- Bertholdt G, et al: Carbohydrate and other epitopes of the contact site A glycoprotein of Dictyostelium discoideum as characterized by monoclonal antibodies. Cell Differ. 1985, 16: 187-202.PubMedView ArticleGoogle Scholar
- Ravanel K, et al: Membrane sorting in the endocytic and phagocytic pathway of Dictyostelium discoideum. Eur J Cell Biol. 2001, 80: 754-764. 10.1078/0171-9335-00215.PubMedView ArticleGoogle Scholar
- Mercanti V, et al: Selective membrane exclusion in phagocytic and macropinocytic cups. J Cell Sci. 2006, 119: 4079-4087. 10.1242/jcs.03190.PubMedView ArticleGoogle Scholar
- Smith EW, et al: Effect of starvation on the endocytic pathway in Dictyostelium cells. Eukaryotic cell. 2010, 9: 387-392. 10.1128/EC.00285-09.PubMedPubMed CentralView ArticleGoogle Scholar
- Lamvik J, et al: Nonlabeled secondary antibodies augment/maintain the binding of primary, specific antibodies to cell membrane antigens. Cytometry. 2001, 45: 187-193. 10.1002/1097-0320(20011101)45:3<187::AID-CYTO1162>3.0.CO;2-7.PubMedView ArticleGoogle Scholar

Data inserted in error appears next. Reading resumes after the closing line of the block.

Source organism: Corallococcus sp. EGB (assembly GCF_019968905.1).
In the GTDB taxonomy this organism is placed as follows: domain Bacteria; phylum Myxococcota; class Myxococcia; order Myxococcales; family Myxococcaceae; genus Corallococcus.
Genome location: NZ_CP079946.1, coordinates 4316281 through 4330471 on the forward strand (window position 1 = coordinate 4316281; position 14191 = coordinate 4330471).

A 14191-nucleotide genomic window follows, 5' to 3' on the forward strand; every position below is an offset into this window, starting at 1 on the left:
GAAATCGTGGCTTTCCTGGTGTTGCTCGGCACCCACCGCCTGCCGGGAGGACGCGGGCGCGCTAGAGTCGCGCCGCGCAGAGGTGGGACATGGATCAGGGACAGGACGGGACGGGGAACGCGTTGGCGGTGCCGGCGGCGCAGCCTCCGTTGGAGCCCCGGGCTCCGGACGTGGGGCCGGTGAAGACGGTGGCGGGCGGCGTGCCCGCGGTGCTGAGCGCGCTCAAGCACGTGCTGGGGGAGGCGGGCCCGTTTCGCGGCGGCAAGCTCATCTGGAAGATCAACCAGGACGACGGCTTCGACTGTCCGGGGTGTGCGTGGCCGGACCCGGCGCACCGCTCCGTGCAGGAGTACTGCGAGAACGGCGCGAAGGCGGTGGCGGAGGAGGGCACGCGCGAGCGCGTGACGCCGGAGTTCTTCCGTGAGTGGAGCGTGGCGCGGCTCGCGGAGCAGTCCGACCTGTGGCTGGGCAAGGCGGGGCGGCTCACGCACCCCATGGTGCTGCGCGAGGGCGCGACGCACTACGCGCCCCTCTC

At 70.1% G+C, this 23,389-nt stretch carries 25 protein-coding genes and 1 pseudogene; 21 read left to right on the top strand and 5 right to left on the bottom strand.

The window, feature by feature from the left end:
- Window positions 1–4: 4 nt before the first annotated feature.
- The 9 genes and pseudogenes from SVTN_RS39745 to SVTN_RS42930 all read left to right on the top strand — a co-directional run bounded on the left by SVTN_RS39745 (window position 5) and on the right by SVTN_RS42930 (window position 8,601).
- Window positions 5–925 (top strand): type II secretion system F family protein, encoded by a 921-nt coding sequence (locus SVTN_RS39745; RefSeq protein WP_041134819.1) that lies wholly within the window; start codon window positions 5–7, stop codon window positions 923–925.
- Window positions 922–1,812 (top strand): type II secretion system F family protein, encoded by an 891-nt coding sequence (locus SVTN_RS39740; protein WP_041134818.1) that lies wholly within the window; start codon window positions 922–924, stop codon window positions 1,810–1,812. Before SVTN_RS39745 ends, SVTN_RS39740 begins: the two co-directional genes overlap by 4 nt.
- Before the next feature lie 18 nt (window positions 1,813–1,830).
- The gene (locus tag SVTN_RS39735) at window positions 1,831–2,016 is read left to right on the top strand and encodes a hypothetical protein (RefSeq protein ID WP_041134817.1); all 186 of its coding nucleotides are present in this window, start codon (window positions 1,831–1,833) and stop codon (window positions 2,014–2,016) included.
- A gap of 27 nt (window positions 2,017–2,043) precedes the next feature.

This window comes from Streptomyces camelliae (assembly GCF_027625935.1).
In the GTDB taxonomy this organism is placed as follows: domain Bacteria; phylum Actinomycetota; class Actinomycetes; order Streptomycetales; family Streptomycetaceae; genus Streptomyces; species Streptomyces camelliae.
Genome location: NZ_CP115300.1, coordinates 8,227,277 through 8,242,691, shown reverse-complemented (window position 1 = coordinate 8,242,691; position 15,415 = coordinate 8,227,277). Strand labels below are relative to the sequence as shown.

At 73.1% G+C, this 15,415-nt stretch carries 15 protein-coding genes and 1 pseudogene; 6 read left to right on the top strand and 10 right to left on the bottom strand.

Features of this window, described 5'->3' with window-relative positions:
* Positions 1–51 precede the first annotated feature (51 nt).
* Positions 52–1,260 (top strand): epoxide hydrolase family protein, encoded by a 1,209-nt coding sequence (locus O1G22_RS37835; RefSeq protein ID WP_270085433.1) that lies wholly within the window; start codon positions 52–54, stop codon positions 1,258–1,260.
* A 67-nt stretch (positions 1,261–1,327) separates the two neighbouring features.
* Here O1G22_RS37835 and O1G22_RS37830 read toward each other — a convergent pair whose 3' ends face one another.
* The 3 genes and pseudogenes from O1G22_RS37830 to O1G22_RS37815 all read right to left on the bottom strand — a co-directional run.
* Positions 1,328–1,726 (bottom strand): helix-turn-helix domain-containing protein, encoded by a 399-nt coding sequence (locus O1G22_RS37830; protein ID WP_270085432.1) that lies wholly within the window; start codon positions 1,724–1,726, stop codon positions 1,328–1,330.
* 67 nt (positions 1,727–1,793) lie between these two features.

- Goldenthal KL, et al: Postfixation detergent treatment for immunofluorescence suppresses localization of some integral membrane proteins. J Histochem Cytochem: Official J Histochem Soc. 1985, 33: 813-820. 10.1177/33.8.3894499.View ArticleGoogle Scholar
- Lecoeur H, et al: A cytofluorometric method for the simultaneous detection of both intracellular and surface antigens of apoptotic peripheral lymphocytes. J Immunol Methods. 1998, 217: 11-26. 10.1016/S0022-1759(98)00060-X.PubMedView ArticleGoogle Scholar
- Hinners I, et al: The orientation of membrane proteins determined in situ by immunofluorescence staining. Anal Biochem. 1999, 276: 1-7. 10.1006/abio.1999.4325.PubMedView ArticleGoogle Scholar
This article is published under license to BioMed Central Ltd. This is an Open Access article distributed under the terms of the Creative Commons Attribution License (http://creativecommons.org/licenses/by/2.0), which permits unrestricted use, distribution, and reproduction in any medium, provided the original work is properly cited.